San Diego Residents Face 6 Years In Prison For Washing Their Car

New environmental water rules enforced by citizen snitch program

Paul Joseph Watson Infowars.com November 13, 2012

San Diegans could face 6 years in prison and fines of $100,000 dollars a day for washing their car in the driveway or failing to pick up dog poop under new EPA-mandated environmental regulations related to water quality.

Although residents of the city are forced to drink toxic waste in their water supply in the form of sodium fluoride, measures imposed as a consequence of the Environmental Protection Agency’s Clean Water Act would turn the most mundane of activities into a criminal offense.

“California’s latest experiment in faith-based policymaking is being unleashed today on the San Diego public, as regional water-quality officials begin hearings on new regulations that seem crafted to turn most owners of a car, house or dog into criminals within a decade or so. We wish we were exaggerating,” reports the North County Times.

“Under the draft rules, ordinary homeowners may face six years in prison and fines of $100,000 a day if they are deemed serial offenders of such new crimes as allowing sprinklers to hit the pavement, washing a car in the driveway, or, conceivably, failing to pick up dog poop promptly from their own backyards, let alone the sidewalk.”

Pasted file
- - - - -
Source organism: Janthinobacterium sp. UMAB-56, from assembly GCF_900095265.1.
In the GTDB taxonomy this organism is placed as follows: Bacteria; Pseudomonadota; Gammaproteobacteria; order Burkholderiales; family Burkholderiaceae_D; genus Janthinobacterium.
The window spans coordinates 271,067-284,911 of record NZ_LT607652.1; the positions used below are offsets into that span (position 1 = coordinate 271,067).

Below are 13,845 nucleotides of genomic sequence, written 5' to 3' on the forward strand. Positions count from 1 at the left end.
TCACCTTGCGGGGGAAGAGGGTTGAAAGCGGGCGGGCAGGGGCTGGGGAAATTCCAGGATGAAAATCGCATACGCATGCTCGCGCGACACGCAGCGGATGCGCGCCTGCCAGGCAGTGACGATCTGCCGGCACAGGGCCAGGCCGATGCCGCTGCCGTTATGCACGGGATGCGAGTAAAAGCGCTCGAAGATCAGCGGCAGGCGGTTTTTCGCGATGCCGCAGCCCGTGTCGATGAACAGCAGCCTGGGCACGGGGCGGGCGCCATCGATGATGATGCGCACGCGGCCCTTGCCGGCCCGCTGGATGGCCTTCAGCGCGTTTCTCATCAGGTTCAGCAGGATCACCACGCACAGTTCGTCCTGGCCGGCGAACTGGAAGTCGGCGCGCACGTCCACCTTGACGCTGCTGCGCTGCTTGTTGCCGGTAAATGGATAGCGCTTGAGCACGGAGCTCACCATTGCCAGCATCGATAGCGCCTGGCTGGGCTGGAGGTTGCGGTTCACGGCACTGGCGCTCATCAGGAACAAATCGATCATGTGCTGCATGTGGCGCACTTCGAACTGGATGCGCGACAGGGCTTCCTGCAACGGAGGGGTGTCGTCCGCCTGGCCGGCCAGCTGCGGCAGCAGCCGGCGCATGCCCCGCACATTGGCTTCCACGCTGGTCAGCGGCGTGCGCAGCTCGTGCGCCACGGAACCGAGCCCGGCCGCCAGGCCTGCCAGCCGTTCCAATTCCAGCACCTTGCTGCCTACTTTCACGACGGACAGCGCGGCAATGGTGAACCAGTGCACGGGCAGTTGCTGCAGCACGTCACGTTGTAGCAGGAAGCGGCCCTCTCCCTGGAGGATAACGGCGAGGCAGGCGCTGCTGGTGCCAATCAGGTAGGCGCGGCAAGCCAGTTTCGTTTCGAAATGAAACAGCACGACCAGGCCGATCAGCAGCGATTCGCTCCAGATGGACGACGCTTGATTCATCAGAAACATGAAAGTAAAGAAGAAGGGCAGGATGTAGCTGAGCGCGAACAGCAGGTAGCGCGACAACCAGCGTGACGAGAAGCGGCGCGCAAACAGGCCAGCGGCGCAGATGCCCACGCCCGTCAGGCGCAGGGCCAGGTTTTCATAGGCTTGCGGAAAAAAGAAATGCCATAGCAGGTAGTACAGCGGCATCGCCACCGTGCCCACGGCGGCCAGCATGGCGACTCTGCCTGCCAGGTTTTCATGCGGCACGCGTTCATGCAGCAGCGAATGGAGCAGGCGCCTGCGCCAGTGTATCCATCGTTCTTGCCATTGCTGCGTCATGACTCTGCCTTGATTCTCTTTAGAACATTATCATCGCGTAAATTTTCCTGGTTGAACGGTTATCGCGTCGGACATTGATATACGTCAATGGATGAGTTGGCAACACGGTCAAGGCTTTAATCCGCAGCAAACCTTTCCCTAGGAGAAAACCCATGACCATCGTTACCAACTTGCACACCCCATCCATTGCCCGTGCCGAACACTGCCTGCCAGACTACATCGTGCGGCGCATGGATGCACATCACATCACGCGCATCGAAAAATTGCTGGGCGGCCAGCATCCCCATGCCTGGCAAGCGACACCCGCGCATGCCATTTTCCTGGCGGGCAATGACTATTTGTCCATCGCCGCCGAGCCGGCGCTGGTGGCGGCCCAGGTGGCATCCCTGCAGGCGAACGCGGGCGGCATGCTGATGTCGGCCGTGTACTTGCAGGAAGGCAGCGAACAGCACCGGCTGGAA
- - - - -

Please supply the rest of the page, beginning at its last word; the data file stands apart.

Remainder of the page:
The regulations will be enforced with the aid of a 24-hour telephone snitch line which residents of San Diego, south Orange and southwest Riverside counties can use to report on their neighbors for violating the new code.

The new rules could even force firefighters to collect the water they use to douse burning buildings.

The regulations are being passed under the justification of minimizing the bacteria Total Maximum Daily Load (TMDL) that runs into rivers and streams.

The editorial board of the North County Times warns that the rules are “preposterous” and will “sap billions of dollars from the local economy.”

“In hundreds of pages, the new regulations set targets that measure bacteria from animal waste during dry periods at local beaches, even as they note that wide variations in bacteria occur naturally in the environment. And we could find no evidence from these officials that severe cuts in stormwater runoff will cause improvements in human or wildlife health. Indeed, nowhere do they bother to say why today’s levels are considered bad for us,” writes the newspaper.

Ironically, while San Diegans could be turned into criminals for failing to uphold dubious water quality standards, they are simultaneously being forced to consume drinking water contaminated with a known toxic waste – sodium fluoride.

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